2017 Bellingham Review Contest Winners

Published June 12, 2018 Posted By

Susan M. StabileThe Spring 2018 issue of The Bellingham Review features winners of their annual contests:

49th Parallel Award for Poetry
Contest judge Robert Cording
“The Art of Forgetting" by John Blair

Annie Dillard Award for Creative Nonfiction
Contest judge Julie Marie
“Mustard” by Susan M. Stabile [pictured]

Tobias Wolff Award for Fiction
Contest judge John Dufresne
“Escape Artist” by Janis Hubschman

See a full list of finalists here as well as the winners of the 2018 contest here. Winners each receive $1000 and publication in the following year's spring issue.

Lit Mag Covers :: Picks of the Week

Published June 11, 2018 Posted By

 pembroke

Happy Anniversary to Pembroke Magazine celebrating its 50th issue with this lovely acrylic on canvas, "Couple" by Mahirwan Mamtani.

subprimal poetry

The cover of the online Subprimal Poetry issue 11.0 is "Blissful Deletion" by Willow Margarita Schafer, about which the artist comments: "I wanted to try and visually depict what nothingness feels like on a human level: a sort of calm fragmentation that is very hard to shake."

concho river review

Untamed Photography by Tim L. Vasquez is becoming a regular here with his stunning cover images, this time on the Spring/Summer 2018 issue of Concho River Review.

American Life in Poetry :: Rose King

Published June 08, 2018 Posted By

American Life in Poetry: Column 686
BY TED KOOSER, U.S. POET LAUREATE

I'm writing this column in the earliest days of another spring, and here's a fine spring poem from Rose King's book Time and Peonies , from Hummingbird Press. The poet lives in California.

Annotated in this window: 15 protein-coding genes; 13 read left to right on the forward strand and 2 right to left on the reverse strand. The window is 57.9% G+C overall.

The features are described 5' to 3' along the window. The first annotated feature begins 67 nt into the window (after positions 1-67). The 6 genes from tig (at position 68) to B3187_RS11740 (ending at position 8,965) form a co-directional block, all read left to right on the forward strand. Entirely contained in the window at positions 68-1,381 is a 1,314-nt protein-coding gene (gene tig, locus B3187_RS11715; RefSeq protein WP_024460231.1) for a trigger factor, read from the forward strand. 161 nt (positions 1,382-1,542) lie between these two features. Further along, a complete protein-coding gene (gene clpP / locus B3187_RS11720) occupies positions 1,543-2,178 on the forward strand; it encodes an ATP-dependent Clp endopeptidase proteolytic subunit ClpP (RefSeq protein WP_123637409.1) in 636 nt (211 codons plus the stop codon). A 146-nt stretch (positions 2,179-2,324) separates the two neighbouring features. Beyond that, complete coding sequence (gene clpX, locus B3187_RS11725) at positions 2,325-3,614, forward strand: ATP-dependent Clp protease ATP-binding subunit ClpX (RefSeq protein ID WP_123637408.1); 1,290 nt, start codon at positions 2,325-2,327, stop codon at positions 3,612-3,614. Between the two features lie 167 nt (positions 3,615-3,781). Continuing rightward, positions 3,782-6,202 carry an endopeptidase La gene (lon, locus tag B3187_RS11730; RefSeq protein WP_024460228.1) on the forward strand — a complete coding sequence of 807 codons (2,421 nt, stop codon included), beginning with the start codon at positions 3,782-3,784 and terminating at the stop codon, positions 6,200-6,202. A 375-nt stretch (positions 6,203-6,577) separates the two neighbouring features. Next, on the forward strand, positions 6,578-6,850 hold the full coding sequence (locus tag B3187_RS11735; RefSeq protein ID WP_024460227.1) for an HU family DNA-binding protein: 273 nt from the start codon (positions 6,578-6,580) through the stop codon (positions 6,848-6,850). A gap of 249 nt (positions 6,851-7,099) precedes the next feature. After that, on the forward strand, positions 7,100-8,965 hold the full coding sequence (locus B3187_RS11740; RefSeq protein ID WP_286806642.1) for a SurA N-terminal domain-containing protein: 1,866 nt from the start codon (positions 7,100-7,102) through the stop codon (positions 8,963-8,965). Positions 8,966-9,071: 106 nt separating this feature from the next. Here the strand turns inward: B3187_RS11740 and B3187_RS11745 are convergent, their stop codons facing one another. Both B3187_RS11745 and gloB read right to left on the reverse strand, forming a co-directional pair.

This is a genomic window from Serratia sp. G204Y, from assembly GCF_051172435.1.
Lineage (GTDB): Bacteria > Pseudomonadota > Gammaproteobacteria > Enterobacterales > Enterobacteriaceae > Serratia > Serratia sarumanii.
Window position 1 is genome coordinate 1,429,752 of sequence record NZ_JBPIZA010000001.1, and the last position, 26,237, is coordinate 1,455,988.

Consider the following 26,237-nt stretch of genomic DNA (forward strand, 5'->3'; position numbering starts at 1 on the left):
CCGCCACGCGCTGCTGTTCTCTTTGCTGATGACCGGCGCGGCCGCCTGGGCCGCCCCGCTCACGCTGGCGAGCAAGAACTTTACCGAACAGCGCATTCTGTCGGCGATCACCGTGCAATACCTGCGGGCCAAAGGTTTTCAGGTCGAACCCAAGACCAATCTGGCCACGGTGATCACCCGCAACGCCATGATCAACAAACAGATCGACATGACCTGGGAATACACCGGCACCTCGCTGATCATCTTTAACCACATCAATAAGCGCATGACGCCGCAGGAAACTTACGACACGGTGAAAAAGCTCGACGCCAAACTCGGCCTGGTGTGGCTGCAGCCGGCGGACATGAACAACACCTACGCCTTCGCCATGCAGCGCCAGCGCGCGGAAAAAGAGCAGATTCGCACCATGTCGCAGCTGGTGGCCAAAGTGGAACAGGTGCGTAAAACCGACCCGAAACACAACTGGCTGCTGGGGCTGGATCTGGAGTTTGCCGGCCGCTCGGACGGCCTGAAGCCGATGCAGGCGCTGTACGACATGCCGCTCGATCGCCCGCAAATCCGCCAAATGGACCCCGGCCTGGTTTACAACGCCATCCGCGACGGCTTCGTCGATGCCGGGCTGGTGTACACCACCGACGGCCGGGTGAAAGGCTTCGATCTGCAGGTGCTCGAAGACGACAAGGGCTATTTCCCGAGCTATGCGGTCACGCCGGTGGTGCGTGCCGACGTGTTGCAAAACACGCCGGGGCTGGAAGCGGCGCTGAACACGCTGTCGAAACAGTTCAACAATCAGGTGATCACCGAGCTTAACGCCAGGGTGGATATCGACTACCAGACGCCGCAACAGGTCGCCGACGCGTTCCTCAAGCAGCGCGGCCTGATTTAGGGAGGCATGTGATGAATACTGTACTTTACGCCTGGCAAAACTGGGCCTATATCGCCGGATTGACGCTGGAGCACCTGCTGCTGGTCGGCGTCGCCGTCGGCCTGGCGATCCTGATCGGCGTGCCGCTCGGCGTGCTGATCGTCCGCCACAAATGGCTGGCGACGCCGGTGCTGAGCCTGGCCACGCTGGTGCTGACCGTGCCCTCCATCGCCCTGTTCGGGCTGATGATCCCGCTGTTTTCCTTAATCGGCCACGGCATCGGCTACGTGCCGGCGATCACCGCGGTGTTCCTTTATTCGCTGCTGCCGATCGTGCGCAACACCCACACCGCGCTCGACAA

In Spring

I'm out with the wheelbarrow mixing mulch.
A mockingbird trills in the pine.
Then, from higher, a buzz, and through patches of blue
as the fog burns off, a small plane pulls a banner,
red letters I can't read—
but I do see, over the fence,
a man in a sky-blue shirt walking his dog to the beach.
He says he missed it, will keep an eye out.
Four barrows of mulch around the blueberry bushes,
I'm pulling off gloves, and he's back, beaming.
"It says, I LOVE YOU, MARTHA.
Are you Martha?"


We do not accept unsolicited manuscripts. American Life in Poetry is made possible by The Poetry Foundation (www.poetryfoundation.org), publisher of Poetry magazine. It is also supported by the Department of English at the University of Nebraska, Lincoln. Poem copyright 2017 by Rosie King from Time and Peonies (Hummingbird Press, 2017). Poem reprinted by permission of Rosie King and the publisher. Introduction copyright ©2018 by The Poetry Foundation. The introduction’s author, Ted Kooser, served as United States Poet Laureate Consultant in Poetry to the Library of Congress from 2004-2006.

Rattle Tribute to Athlete Poets

Published June 07, 2018 Posted By